Ukraine’s continued existence as an independent state is a well-established part of the national security agenda of the United States. The reasons for this have nothing to do with Ukraine per se, but rather, as Secretary of State Hillary Clinton candidly explained back in 2012, it is to prevent the reconstitution of the former Soviet Union. Since the annexation of Crimea in 2014, this objective has been further refined into transforming Ukraine into a permanent bulwark against Russian expansion.
Because the overriding concern of U.S. policy in Ukraine is to prevent the re-emergence of America’s erstwhile Cold War rival, many unsavory aspects of current Ukrainian society, such as the rise of ethnic nationalism, tend to be overlooked by the U.S. government and media. Prior to 2014, Western analysts typically assumed that the rise of nationalism was a short-lived reaction to decades of Soviet suppression of ethnic identity. As Ukraine moved closer to Europe, therefore, it would adopt more liberal and inclusive policies toward its minorities.
This has proved not to be the case. Indeed, the intensity of popular resistance to the government’s efforts to impose a monocultural Ukrainian identity on the country’s bicultural east and south, has led many Western analysts to careen between euphoric optimism, when the ostensibly pro-Western forces in Ukraine seemed to be in the ascendance, to deep pessimism and “Ukraine fatigue,” when the ostensibly pro-Russian forces seemed to be gaining the upper hand.
Since the 2014 Maidan, the heroes and ideology of integral Ukrainian nationalism have become much more politically relevant; a useful complement to the Ukrainian government narrative of the conflict in the east as Russian aggression.
Sensing an opportunity to break Ukraine away from Russian influence once and for all, American elites have been largely indifferent, and sometimes even openly hostile, to the cultural pluralism and regional diversity of Ukrainian society. This has resulted in the United States taking positions that few Americans would understand or support, if they were more widely known.
Earlier this year, for example, Ukrainian president Volodymyr Zelenskyy imposed the most draconian restrictions on opposition media Europe has seen since the fall of the Soviet Union. With the stroke of a pen, he shut down three popular opposition news channels, employing more than a thousand journalists and support staff. Tellingly, the United States supported this egregious act of political censorship as a “defense of its sovereignty and territorial integrity.”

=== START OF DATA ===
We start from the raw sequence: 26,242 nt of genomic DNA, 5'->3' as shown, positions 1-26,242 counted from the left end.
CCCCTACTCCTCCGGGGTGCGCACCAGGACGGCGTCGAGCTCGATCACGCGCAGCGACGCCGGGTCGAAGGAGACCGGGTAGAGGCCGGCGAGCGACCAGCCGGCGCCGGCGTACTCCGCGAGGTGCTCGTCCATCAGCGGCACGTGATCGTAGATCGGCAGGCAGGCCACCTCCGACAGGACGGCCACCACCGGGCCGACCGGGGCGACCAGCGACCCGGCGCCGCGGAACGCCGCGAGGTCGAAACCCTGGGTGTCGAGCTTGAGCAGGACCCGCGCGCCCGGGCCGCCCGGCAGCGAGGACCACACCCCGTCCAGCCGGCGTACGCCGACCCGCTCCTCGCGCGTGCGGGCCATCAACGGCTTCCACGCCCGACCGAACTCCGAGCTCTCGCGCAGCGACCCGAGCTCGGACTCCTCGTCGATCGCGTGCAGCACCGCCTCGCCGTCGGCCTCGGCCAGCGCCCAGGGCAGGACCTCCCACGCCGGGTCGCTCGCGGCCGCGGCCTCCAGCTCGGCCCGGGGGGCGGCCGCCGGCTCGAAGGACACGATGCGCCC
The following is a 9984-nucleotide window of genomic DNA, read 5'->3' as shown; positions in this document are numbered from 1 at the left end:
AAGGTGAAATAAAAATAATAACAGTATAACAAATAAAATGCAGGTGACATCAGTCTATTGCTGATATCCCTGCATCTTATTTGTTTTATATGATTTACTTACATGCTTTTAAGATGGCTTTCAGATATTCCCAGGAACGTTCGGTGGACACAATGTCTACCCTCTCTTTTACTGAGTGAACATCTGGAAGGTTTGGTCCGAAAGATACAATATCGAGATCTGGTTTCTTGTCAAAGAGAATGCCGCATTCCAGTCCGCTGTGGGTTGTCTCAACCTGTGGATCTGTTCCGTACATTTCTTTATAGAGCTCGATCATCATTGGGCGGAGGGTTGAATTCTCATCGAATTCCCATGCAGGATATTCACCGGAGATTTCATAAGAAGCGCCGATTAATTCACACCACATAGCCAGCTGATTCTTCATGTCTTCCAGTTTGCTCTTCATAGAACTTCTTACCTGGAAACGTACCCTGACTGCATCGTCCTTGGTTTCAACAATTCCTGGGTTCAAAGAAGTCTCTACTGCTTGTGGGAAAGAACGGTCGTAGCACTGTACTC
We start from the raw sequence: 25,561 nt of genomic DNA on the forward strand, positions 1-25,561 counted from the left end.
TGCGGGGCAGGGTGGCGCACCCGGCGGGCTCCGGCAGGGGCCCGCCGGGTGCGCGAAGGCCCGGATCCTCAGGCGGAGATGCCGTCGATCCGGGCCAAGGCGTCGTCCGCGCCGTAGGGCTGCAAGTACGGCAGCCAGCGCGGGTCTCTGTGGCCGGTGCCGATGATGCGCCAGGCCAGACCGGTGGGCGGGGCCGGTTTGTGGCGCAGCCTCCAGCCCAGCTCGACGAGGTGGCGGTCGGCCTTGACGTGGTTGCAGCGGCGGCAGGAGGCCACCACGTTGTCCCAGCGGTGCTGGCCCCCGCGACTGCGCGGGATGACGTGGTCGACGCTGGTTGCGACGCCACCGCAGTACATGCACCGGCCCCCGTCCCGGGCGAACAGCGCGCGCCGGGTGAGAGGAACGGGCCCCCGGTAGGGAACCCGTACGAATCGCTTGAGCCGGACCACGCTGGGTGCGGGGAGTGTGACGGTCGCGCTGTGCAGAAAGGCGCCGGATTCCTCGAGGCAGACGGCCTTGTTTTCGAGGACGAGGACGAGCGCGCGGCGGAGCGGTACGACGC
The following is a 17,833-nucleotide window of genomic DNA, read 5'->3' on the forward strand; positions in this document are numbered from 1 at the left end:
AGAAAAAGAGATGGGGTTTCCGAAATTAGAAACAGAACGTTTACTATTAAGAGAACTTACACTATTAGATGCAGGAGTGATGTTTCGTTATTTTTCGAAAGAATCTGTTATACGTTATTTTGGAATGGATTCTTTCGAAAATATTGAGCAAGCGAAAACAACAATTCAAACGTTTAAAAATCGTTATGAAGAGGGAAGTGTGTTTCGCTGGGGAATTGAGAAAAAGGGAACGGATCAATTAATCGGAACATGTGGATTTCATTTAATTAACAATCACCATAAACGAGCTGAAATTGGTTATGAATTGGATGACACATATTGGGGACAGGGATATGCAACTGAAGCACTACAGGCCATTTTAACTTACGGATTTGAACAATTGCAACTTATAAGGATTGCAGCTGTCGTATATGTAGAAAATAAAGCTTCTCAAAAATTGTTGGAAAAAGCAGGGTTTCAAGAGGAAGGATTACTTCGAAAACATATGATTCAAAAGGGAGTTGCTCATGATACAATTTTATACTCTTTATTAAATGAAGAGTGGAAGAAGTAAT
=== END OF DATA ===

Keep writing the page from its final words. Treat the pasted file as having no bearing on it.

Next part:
Although numerous Ukrainian legal scholars have pointed out that the president does not have the authority to shut down any media outlet without a court order, Zelenskyy has gotten around this by retroactively annulling the appointment of the head of the Constitutional Court, and ignoring the Supreme Court’s decision to reinstate him. The entire judicial system is now paralyzed and can no longer serve as an effective check on executive rule.
Emboldened by this success, a few months later, Zelenskyy shut down the country’s most popular opposition news site Strana.ua, whose reporters have broken some of the country’s most notorious scandals. These include: “Vagnergate,” the plot by Ukrainian security forces to convince Belarus president Alexander Lukashenko that Russia was organizing a coup against him, subsequently leaked to Russia; the Rotterdam plus scandal, in which coal from eastern Ukraine was bought at the cost of transporting it from Holland, which defrauded Ukrainian consumers of more than $1.5 billion over three years; the diversion of Covid-19 relief funding; and the apparent diversion of a Ukrainian government plane intended for Ukrainians fleeing from Afghanistan for the personal use of wealthy Afghans.
Yet another undesirable consequence of American policy in the region has been the veritable explosion of corruption, even beyond the already high levels of Zelenskyy’s predecessor. According to the nonpartisan Committee of Ukrainian Voters, every fifth member of parliament from Zelenskyy’s party, Servant of the People, has been involved in one public scandal or another. According to Zelenskyy’s former finance minister, Igor Umansky, the sheer scale of corruption today has led to “the loss of an adequate perception of reality by the authorities.” Even the new Ukrainian government agencies that, at the West’s insistence, were established to fight corruption, are now widely seen as profiting from it.
These examples, to which many more could be added, highlight the core problem at the heart of America’s strategy toward Ukraine—it is not about Ukraine at all, and never has been; It has always been about containing Russia.